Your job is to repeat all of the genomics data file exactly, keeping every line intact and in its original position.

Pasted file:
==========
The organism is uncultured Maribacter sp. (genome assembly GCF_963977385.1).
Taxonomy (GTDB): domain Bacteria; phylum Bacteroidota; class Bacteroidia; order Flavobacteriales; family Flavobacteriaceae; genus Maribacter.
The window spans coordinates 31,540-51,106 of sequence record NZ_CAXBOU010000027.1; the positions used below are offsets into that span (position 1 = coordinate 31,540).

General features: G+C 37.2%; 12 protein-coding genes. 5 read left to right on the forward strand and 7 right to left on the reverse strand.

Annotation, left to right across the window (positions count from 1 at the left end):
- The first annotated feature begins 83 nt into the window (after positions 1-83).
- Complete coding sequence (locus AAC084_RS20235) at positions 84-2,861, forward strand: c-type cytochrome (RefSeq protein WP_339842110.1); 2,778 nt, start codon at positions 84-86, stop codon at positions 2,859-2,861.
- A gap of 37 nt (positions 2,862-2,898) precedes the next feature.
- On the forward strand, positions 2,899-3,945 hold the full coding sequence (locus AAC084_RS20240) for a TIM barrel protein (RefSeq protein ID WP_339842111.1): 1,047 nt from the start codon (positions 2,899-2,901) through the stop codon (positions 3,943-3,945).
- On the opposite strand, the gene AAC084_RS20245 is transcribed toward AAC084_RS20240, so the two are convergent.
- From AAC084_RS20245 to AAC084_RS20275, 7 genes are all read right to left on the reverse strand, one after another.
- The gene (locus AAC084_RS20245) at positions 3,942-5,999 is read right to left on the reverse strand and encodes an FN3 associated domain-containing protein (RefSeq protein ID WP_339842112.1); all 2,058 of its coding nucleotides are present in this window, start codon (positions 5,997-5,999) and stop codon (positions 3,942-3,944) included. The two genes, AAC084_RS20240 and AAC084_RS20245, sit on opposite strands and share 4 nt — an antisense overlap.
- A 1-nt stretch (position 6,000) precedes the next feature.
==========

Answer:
The organism is uncultured Maribacter sp. (genome assembly GCF_963977385.1).
Taxonomy (GTDB): domain Bacteria; phylum Bacteroidota; class Bacteroidia; order Flavobacteriales; family Flavobacteriaceae; genus Maribacter.
The window spans coordinates 31,540-51,106 of sequence record NZ_CAXBOU010000027.1; the positions used below are offsets into that span (position 1 = coordinate 31,540).

General features: G+C 37.2%; 12 protein-coding genes. 5 read left to right on the forward strand and 7 right to left on the reverse strand.

Annotation, left to right across the window (positions count from 1 at the left end):
- The first annotated feature begins 83 nt into the window (after positions 1-83).
- Complete coding sequence (locus AAC084_RS20235) at positions 84-2,861, forward strand: c-type cytochrome (RefSeq protein WP_339842110.1); 2,778 nt, start codon at positions 84-86, stop codon at positions 2,859-2,861.
- A gap of 37 nt (positions 2,862-2,898) precedes the next feature.
- On the forward strand, positions 2,899-3,945 hold the full coding sequence (locus AAC084_RS20240) for a TIM barrel protein (RefSeq protein ID WP_339842111.1): 1,047 nt from the start codon (positions 2,899-2,901) through the stop codon (positions 3,943-3,945).
- On the opposite strand, the gene AAC084_RS20245 is transcribed toward AAC084_RS20240, so the two are convergent.
- From AAC084_RS20245 to AAC084_RS20275, 7 genes are all read right to left on the reverse strand, one after another.
- The gene (locus AAC084_RS20245) at positions 3,942-5,999 is read right to left on the reverse strand and encodes an FN3 associated domain-containing protein (RefSeq protein ID WP_339842112.1); all 2,058 of its coding nucleotides are present in this window, start codon (positions 5,997-5,999) and stop codon (positions 3,942-3,944) included. The two genes, AAC084_RS20240 and AAC084_RS20245, sit on opposite strands and share 4 nt — an antisense overlap.
- A 1-nt stretch (position 6,000) precedes the next feature.